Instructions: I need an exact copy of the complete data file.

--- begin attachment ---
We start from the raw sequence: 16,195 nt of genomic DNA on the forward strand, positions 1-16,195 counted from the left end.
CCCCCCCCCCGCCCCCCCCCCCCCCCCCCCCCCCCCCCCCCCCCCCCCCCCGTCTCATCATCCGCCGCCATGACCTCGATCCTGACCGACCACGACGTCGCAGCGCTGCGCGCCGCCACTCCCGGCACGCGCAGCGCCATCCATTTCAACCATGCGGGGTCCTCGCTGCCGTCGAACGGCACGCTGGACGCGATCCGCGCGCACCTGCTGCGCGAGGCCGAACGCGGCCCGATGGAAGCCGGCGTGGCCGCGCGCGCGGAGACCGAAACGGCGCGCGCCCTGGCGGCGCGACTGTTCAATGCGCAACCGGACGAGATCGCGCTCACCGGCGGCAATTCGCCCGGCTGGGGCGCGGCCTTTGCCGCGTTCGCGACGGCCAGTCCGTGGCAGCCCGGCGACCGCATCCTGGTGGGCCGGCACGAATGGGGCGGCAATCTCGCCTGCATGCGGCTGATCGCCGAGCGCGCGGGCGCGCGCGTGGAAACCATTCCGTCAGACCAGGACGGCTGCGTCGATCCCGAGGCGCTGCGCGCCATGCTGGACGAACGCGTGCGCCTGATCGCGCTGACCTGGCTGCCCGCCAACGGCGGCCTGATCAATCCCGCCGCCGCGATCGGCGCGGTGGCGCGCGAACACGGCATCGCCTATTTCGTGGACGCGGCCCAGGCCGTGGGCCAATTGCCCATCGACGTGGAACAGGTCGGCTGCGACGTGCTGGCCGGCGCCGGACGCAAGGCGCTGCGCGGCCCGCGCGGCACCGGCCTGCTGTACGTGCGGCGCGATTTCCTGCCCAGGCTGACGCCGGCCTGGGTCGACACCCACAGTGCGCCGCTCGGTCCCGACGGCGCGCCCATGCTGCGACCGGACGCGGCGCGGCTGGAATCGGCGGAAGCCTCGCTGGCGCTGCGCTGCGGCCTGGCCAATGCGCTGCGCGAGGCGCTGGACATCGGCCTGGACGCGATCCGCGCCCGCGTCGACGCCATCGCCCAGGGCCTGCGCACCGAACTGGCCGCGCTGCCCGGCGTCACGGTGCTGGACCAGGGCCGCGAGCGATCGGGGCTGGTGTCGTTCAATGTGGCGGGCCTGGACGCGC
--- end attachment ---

We start from the raw sequence: 16,195 nt of genomic DNA on the forward strand, positions 1-16,195 counted from the left end.
CCCCCCCCCCGCCCCCCCCCCCCCCCCCCCCCCCCCCCCCCCCCCCCCCCCGTCTCATCATCCGCCGCCATGACCTCGATCCTGACCGACCACGACGTCGCAGCGCTGCGCGCCGCCACTCCCGGCACGCGCAGCGCCATCCATTTCAACCATGCGGGGTCCTCGCTGCCGTCGAACGGCACGCTGGACGCGATCCGCGCGCACCTGCTGCGCGAGGCCGAACGCGGCCCGATGGAAGCCGGCGTGGCCGCGCGCGCGGAGACCGAAACGGCGCGCGCCCTGGCGGCGCGACTGTTCAATGCGCAACCGGACGAGATCGCGCTCACCGGCGGCAATTCGCCCGGCTGGGGCGCGGCCTTTGCCGCGTTCGCGACGGCCAGTCCGTGGCAGCCCGGCGACCGCATCCTGGTGGGCCGGCACGAATGGGGCGGCAATCTCGCCTGCATGCGGCTGATCGCCGAGCGCGCGGGCGCGCGCGTGGAAACCATTCCGTCAGACCAGGACGGCTGCGTCGATCCCGAGGCGCTGCGCGCCATGCTGGACGAACGCGTGCGCCTGATCGCGCTGACCTGGCTGCCCGCCAACGGCGGCCTGATCAATCCCGCCGCCGCGATCGGCGCGGTGGCGCGCGAACACGGCATCGCCTATTTCGTGGACGCGGCCCAGGCCGTGGGCCAATTGCCCATCGACGTGGAACAGGTCGGCTGCGACGTGCTGGCCGGCGCCGGACGCAAGGCGCTGCGCGGCCCGCGCGGCACCGGCCTGCTGTACGTGCGGCGCGATTTCCTGCCCAGGCTGACGCCGGCCTGGGTCGACACCCACAGTGCGCCGCTCGGTCCCGACGGCGCGCCCATGCTGCGACCGGACGCGGCGCGGCTGGAATCGGCGGAAGCCTCGCTGGCGCTGCGCTGCGGCCTGGCCAATGCGCTGCGCGAGGCGCTGGACATCGGCCTGGACGCGATCCGCGCCCGCGTCGACGCCATCGCCCAGGGCCTGCGCACCGAACTGGCCGCGCTGCCCGGCGTCACGGTGCTGGACCAGGGCCGCGAGCGATCGGGGCTGGTGTCGTTCAATGTGGCGGGCCTGGACGCGC